References:

Sun-Believable Solar Paint. A Transformative One-Step Approach for Designing Nanocrystalline Solar Cells

Matthew P. Genovese, Ian V. Lightcap, and Prashant V. Kamat
ACS Nano 2012 6 (1), 865-872 [Online] http://pubs.acs.org/doi/abs/10.1021/nn204381g

Nanoscale Plasmonic Interferometers for Multispectral, High-Throughput Biochemical Sensing

Abstract Image

Report the design, fabrication, and characterization of novel biochemical sensors consisting of nanoscale grooves and slits milled in a metal film to form two-arm, three-beam, planar plasmonic interferometers. By integrating thousands of plasmonic interferometers per square millimeter with a microfluidic system, we demonstrate a sensor able to detect physiological concentrations of glucose in water over a broad wavelength range (400–800 nm). A wavelength sensitivity between 370 and 630 nm/RIU (RIU, refractive index units), a relative intensity change between 103 and 106 %/RIU, and a resolution of 3 × 10–7 in refractive index change were experimentally measured using typical sensing volumes as low as 20 fL. These results show that multispectral plasmonic interferometry is a promising approach for the development of high-throughput, real-time, and extremely compact biochemical sensors.

References:

Nanoscale Plasmonic Interferometers for Multispectral, High-Throughput Biochemical Sensing

Jing Feng, Vince S. Siu, Alec Roelke, Vihang Mehta, Steve Y. Rhieu, G. Tayhas R. Palmore, and Domenico Pacifici
Nano Letters 2012 12 (2), 602-609 [on line] http://pubs.acs.org/doi/abs/10.1021/nl203325s

Water Oxidation Catalysis: Influence of Anionic Ligands upon the Redox Properties and Catalytic Performance of Mononuclear Ruthenium Complexes

Abstract Image
Aiming at highly efficient molecular catalysts for water oxidation, a mononuclear ruthenium complex RuII(hqc)(pic)3 (1; H2hqc = 8-hydroxyquinoline-2-carboxylic acid and pic = 4-picoline) containing negatively charged carboxylate and phenolate donor groups has been designed and synthesized. As a comparison, two reference complexes, RuII(pdc)(pic)3 (2; H2pdc = 2,6-pyridine-dicarboxylic acid) and RuII(tpy)(pic)3 (3; tpy = 2,2′:6′,2″-terpyridine), have also been prepared. All three complexes are fully characterized by NMR, mass spectrometry (MS), and X-ray crystallography. Complex 1 showed a high efficiency toward catalytic water oxidation either driven by chemical oxidant (CeIV in a pH 1 solution) with a initial turnover number of 0.32 s–1, which is several orders of magnitude higher than that of related mononuclear ruthenium catalysts reported in the literature, or driven by visible light in a three-component system with [Ru(bpy)3]2+ types of photosensitizers. Electrospray ionization MS results revealed that at the RuIII state complex 1 undergoes ligand exchange of 4-picoline with water, forming the authentic water oxidation catalyst in situ. Density functional theory (DFT) was employed to explain how anionic ligands (hqc and pdc) facilitate the 4-picoline dissociation compared with a neutral ligand (tpy). Electrochemical measurements show that complex 1 has a much lower E(RuIII/RuII) than that of reference complex 2 because of the introduction of a phenolate ligand. DFT was further used to study the influence of anionic ligands upon the redox properties of mononuclear aquaruthenium species, which are postulated to be involved in the catalysis cycle of water oxidation.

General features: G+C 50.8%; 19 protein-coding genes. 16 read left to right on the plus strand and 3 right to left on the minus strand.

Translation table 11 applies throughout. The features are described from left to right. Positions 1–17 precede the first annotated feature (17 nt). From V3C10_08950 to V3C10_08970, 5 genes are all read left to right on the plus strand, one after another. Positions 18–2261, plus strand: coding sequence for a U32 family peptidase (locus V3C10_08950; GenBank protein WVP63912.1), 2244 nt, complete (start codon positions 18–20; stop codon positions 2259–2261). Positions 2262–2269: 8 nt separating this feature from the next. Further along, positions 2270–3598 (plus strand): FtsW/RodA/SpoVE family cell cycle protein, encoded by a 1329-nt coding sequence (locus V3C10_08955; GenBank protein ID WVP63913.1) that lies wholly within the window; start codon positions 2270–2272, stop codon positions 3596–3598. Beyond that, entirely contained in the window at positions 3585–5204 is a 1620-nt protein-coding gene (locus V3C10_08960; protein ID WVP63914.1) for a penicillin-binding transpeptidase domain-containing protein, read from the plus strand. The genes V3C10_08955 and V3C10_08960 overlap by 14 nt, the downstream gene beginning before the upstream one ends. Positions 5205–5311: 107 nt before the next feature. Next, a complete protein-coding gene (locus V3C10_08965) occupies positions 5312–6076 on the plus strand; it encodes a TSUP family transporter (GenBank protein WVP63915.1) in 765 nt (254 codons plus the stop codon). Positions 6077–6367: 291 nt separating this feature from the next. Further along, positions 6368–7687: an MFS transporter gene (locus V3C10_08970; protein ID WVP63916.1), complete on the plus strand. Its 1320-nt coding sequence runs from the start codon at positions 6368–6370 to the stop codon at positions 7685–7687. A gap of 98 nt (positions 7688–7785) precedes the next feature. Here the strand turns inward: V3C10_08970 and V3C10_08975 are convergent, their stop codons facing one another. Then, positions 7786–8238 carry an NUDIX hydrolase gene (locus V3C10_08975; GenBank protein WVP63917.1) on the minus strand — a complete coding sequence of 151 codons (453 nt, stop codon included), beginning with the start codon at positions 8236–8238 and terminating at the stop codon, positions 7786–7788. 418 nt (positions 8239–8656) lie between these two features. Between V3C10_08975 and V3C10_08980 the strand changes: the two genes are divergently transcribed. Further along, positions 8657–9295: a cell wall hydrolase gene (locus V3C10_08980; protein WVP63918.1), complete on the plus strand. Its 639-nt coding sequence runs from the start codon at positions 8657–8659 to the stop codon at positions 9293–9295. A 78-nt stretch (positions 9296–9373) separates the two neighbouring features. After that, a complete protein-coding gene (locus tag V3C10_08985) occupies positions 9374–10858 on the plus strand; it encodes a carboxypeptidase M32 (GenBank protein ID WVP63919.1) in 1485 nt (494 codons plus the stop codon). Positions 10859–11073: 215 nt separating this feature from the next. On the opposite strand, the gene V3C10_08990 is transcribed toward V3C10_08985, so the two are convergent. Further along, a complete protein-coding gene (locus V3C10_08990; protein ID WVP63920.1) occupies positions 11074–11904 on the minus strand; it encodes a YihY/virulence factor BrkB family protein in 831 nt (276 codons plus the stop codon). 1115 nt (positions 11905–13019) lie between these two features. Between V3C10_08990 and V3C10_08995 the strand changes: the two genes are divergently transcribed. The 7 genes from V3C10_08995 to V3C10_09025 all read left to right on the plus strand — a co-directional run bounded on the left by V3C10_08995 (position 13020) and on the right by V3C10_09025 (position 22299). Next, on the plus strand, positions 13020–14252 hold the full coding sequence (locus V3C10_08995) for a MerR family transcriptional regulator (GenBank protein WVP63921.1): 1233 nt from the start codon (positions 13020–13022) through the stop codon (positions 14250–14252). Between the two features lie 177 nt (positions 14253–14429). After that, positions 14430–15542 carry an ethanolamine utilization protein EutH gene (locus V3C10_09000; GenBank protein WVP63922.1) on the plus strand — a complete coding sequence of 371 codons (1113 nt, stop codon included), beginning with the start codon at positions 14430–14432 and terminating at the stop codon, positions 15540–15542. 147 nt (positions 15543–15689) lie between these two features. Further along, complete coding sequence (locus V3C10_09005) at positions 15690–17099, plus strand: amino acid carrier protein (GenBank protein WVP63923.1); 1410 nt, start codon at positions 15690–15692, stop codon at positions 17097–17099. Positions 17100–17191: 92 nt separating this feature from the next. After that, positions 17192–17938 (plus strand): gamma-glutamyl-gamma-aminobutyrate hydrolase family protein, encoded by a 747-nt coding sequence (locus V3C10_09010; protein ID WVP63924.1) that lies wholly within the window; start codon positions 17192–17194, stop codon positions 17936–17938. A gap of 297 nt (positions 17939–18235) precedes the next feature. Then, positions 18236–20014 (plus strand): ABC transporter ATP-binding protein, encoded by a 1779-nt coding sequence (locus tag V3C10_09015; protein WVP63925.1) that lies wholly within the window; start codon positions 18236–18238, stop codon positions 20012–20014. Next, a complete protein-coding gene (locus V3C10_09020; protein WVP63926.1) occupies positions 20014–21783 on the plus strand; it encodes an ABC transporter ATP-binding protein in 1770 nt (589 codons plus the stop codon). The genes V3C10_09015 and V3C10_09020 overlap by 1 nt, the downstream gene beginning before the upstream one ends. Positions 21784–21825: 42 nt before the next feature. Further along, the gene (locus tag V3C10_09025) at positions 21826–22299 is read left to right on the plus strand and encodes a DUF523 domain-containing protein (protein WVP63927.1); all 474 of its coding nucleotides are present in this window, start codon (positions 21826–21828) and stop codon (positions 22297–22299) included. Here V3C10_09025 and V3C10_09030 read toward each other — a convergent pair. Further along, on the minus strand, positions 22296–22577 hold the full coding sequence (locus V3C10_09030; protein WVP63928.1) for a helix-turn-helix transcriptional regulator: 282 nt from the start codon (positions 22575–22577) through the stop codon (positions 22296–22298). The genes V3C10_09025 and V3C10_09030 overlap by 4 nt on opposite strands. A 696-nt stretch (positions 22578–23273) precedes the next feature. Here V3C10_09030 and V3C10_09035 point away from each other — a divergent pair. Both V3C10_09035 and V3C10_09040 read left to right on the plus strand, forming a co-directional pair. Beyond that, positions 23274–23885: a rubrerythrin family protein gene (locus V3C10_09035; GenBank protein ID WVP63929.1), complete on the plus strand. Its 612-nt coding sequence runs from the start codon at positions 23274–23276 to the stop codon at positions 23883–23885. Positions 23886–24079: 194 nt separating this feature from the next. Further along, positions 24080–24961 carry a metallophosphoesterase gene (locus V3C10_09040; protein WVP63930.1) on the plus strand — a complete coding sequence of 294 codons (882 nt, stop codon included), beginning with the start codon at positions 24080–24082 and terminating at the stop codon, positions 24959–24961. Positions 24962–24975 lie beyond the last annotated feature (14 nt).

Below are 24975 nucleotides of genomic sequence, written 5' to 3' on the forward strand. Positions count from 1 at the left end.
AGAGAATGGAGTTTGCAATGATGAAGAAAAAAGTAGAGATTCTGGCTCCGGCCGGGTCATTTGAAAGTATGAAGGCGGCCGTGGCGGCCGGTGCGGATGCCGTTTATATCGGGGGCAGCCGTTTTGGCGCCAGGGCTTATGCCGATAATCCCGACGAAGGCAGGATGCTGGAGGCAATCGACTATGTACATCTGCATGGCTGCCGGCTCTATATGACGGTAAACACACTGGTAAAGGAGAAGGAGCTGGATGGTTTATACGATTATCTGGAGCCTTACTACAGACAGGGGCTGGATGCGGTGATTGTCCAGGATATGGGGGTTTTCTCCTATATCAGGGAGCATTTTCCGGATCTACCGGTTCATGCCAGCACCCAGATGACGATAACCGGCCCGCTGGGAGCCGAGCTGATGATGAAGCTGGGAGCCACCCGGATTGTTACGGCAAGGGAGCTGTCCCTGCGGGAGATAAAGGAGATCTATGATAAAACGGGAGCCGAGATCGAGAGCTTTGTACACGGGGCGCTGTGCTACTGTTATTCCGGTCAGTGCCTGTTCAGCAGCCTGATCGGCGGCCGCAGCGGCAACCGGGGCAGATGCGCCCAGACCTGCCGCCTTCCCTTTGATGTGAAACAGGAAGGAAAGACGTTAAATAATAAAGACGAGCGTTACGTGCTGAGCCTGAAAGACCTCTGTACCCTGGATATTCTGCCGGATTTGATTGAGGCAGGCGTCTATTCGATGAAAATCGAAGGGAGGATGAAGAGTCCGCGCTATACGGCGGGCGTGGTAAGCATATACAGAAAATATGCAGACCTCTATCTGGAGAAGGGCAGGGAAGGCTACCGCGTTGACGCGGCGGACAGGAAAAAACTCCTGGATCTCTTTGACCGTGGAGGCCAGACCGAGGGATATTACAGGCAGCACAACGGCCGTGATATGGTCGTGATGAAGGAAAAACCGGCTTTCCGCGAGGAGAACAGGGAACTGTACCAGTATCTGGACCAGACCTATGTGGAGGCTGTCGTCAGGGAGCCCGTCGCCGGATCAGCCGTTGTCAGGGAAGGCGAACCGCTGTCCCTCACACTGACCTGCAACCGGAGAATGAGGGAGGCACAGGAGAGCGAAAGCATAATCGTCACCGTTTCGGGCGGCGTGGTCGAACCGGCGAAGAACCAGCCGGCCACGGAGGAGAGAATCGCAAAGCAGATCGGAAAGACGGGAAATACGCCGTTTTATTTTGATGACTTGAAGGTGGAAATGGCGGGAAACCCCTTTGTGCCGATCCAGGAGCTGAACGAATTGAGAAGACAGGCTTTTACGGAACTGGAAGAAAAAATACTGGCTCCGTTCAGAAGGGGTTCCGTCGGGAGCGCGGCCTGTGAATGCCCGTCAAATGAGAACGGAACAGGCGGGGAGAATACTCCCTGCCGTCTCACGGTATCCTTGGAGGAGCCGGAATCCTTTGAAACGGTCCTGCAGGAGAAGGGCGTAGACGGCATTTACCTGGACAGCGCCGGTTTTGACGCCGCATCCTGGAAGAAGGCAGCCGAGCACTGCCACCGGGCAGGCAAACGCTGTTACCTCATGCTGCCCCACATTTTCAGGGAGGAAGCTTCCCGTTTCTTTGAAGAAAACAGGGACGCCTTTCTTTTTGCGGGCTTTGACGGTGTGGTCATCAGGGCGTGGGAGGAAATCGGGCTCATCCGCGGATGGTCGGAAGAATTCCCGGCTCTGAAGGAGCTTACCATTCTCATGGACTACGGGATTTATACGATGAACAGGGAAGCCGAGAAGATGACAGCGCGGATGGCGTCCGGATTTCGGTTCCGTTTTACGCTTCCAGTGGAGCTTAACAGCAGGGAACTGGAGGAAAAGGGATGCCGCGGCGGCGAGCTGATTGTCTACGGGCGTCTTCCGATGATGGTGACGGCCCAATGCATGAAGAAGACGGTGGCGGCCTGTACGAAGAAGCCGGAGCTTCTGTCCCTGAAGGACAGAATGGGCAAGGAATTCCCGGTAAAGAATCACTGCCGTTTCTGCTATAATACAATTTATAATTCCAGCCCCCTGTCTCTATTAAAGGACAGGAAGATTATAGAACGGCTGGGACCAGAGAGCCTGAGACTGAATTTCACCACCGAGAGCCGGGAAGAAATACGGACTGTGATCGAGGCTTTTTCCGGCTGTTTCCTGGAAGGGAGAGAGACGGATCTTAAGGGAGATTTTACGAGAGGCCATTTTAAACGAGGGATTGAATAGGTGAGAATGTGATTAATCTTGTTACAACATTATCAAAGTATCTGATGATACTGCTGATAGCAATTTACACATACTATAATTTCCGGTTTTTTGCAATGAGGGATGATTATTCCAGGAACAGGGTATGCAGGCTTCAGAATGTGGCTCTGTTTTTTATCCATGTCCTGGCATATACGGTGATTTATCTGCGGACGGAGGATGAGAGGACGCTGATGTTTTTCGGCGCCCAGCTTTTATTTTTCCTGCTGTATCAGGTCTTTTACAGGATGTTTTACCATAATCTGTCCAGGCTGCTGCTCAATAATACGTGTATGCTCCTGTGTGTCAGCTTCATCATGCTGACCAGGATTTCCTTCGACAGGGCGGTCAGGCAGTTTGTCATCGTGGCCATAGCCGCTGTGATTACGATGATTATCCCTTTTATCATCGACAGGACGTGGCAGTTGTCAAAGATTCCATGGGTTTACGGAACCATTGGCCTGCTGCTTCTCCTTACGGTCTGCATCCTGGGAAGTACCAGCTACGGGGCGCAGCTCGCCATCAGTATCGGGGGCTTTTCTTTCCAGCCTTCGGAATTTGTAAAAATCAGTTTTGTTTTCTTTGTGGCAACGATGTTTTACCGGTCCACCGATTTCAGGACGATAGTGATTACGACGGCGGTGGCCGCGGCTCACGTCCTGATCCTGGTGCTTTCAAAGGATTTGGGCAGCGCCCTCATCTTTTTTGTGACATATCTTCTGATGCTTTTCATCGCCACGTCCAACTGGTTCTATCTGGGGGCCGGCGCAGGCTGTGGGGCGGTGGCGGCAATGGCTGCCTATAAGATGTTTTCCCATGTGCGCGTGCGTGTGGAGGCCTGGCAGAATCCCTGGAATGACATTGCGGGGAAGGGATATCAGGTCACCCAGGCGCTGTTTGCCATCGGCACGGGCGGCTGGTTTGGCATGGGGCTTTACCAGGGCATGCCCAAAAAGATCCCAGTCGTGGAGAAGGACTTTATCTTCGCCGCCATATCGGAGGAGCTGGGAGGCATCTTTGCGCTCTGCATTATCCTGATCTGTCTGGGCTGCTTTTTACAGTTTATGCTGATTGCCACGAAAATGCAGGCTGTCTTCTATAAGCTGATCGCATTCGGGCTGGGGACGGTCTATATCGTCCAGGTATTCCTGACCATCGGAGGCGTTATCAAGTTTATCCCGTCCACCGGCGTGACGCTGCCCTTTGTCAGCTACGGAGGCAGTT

References:

Water Oxidation Catalysis: Influence of Anionic Ligands upon the Redox Properties and Catalytic Performance of Mononuclear Ruthenium Complexes (27 de Febrero)

Lianpeng Tong, Ying Wang, Lele Duan, Yunhua Xu, Xiao Cheng, Andreas Fischer, Mårten S. G. Ahlquist, and Licheng Sun

Inorganic Chemistry Article ASAP [Online] http://pubs.acs.org/doi/abs/10.1021/ic201348u

Sunday, February 26, 2012

Detection of Charge Storage on Molecular Thin Films of Tris(8-hydroxyquinoline) Aluminum (Alq3) by Kelvin Force Microscopy: A Candidate System for Hig

Abstract Image
Retention and diffusion of charge in tris(8-hydroxyquinoline) aluminum (Alq3) molecular thin films are investigated by injecting electrons and holes via a biased conductive atomic force microscopy tip into the Alq3 films. After the charge injection, Kelvin force microscopy measurements reveal minimal changes with time in the spatial extent of the trapped charge domains within Alq3 films, even for high hole and electron densities of >1012 cm–2. We show that this finding is consistent with the very low mobility of charge carriers in Alq3 thin films (<10–7 cm2/(Vs)) and that it can benefit from the use of Alq3 films as nanosegmented floating gates in flash memory cells. Memory capacitors using Alq3 molecules as the floating gate are fabricated and measured, showing durability over more than 104 program/erase cycles and the hysteresis window of up to 7.8 V, corresponding to stored charge densities as high as 5.4 × 1013 cm–2. These results demonstrate the potential for use of molecular films in high storage capacity nonvolatile memory cells.